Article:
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Old 10-18-2010
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Quote:
Originally Posted by Faster View Post
I think the key is the execution of the technique.. a properly built and engineered cored hull is going to be stiffer, stronger and lighter than solid glass. The problem is knowing if the boat was truly properly built.. this means good lamination techniques and properly isolating any through hull locations with solid material to avoid risk of leakage into any coring.

I tend to agree with the 'no core below the waterline' idea too. I feel that any blistering that might occur is a bigger problem with the relatively thin-skinned cored hull.

Of possible interest to you, td, our Caribbean sailing friends opted for a solid glass hull in light of the elevated temperatures in the tropics and how that might worsen any issues that may arise with time in a cored hull.
Agreed. I just don't see why you would take the 'risk' on it for a cruising or racing-cruising boat? Farr 40 circut, yes. Americas Cup? Yes. Non-cruising (not J42), yes. On others, why take the chance? Just core above the waterline. How much weight are you rela,ly saving? And if it is that critical, trim the pounds off of other areas like a CF mast and rigging, Removeable furniture, etc. I personally think there are a lot of ways to cut the weight out of a boat for racing while still keeping it 'safer' for cruising.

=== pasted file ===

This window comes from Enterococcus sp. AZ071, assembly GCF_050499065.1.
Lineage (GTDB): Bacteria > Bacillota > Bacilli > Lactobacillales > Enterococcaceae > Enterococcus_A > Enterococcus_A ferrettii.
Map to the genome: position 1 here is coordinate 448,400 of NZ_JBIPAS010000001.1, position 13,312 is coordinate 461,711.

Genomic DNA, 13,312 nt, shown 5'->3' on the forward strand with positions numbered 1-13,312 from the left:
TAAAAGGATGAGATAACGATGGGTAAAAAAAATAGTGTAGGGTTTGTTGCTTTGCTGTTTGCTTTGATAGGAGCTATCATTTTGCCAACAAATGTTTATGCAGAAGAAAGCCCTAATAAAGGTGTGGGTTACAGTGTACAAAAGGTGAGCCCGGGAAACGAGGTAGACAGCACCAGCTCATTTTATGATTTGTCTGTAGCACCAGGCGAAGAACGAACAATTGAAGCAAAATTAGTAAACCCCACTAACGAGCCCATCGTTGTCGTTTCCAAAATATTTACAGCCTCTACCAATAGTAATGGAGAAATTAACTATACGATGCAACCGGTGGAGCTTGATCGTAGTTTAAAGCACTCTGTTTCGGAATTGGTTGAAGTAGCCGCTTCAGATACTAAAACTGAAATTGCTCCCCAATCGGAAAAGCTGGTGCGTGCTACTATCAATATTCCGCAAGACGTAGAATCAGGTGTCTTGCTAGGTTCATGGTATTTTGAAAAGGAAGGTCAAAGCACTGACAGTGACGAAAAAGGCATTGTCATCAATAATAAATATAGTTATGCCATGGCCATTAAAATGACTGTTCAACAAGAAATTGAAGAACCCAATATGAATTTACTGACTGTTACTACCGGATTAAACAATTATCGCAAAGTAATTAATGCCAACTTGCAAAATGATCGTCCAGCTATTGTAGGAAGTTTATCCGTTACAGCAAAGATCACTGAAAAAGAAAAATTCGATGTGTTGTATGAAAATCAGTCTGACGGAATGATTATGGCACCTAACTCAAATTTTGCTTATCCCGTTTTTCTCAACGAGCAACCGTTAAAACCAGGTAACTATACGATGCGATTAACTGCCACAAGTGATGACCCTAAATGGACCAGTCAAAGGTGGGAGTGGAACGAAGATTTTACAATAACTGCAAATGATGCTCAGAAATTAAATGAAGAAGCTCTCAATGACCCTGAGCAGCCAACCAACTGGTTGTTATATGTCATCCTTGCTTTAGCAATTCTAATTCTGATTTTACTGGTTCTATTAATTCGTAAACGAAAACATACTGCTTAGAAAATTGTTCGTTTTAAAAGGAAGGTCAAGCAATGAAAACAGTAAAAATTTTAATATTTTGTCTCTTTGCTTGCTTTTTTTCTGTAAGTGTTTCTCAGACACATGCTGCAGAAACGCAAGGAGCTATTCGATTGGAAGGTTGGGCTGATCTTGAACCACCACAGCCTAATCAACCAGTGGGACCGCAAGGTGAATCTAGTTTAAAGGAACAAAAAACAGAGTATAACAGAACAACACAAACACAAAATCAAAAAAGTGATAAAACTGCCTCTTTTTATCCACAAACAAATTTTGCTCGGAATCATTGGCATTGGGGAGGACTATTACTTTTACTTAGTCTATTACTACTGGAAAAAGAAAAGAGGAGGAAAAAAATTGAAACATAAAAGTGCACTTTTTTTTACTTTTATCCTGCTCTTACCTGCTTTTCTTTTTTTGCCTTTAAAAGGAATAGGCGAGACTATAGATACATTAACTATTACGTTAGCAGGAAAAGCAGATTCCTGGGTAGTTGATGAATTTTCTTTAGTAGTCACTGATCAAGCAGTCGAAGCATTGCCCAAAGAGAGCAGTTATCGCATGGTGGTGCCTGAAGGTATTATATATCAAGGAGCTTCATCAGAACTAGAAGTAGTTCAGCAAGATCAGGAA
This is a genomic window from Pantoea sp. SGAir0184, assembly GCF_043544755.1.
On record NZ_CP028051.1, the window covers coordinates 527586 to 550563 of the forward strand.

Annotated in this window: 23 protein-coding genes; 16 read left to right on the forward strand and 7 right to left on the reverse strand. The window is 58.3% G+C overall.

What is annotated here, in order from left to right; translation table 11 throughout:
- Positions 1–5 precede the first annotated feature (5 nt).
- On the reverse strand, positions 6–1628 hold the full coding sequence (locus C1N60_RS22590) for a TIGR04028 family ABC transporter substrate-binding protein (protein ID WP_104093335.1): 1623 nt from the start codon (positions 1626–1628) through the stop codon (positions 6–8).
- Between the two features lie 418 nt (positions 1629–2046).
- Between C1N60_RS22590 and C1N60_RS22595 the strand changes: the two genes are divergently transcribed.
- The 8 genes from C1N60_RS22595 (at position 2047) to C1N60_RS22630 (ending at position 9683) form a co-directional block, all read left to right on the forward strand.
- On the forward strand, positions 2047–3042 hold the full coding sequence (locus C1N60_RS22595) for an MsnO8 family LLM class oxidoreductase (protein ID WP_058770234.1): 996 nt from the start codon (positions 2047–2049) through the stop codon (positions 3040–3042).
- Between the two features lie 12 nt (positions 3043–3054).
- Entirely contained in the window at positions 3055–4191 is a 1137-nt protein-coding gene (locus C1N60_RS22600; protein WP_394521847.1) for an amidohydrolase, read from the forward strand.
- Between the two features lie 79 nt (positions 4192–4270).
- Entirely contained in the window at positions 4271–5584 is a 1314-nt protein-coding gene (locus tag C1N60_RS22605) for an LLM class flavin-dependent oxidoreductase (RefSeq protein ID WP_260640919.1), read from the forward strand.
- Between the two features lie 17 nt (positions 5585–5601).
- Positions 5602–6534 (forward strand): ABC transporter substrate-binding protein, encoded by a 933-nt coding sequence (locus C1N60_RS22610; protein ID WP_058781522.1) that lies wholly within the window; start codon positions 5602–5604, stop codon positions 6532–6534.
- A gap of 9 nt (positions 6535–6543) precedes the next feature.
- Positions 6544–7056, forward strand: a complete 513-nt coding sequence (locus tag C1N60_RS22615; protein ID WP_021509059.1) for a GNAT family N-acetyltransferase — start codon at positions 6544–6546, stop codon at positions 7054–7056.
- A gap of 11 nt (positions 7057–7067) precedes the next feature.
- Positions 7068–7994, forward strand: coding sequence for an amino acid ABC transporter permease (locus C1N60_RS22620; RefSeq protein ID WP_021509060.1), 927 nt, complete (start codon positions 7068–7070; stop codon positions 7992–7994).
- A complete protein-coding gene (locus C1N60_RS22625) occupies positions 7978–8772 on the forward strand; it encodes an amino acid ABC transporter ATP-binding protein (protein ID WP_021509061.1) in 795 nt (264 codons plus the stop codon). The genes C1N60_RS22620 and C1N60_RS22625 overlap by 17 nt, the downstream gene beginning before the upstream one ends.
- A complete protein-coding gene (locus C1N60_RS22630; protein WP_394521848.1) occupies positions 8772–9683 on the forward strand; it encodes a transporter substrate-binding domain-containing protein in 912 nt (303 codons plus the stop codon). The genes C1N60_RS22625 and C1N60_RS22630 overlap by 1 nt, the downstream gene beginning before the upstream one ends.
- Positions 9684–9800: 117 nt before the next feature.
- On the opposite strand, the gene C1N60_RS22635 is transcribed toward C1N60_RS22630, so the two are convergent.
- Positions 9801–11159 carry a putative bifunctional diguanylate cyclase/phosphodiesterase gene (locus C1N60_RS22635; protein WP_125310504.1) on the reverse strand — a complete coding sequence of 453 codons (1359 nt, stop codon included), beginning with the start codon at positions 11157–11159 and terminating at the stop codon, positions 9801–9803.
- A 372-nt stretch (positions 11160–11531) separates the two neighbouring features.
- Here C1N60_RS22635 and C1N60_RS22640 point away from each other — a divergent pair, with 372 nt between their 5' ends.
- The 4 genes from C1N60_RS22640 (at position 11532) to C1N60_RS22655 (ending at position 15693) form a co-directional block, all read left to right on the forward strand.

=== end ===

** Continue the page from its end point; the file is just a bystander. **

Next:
But again, these are my opinois and I realiz that there are many fine builders (Sabre just to name one) that use cored hulls.

Brian
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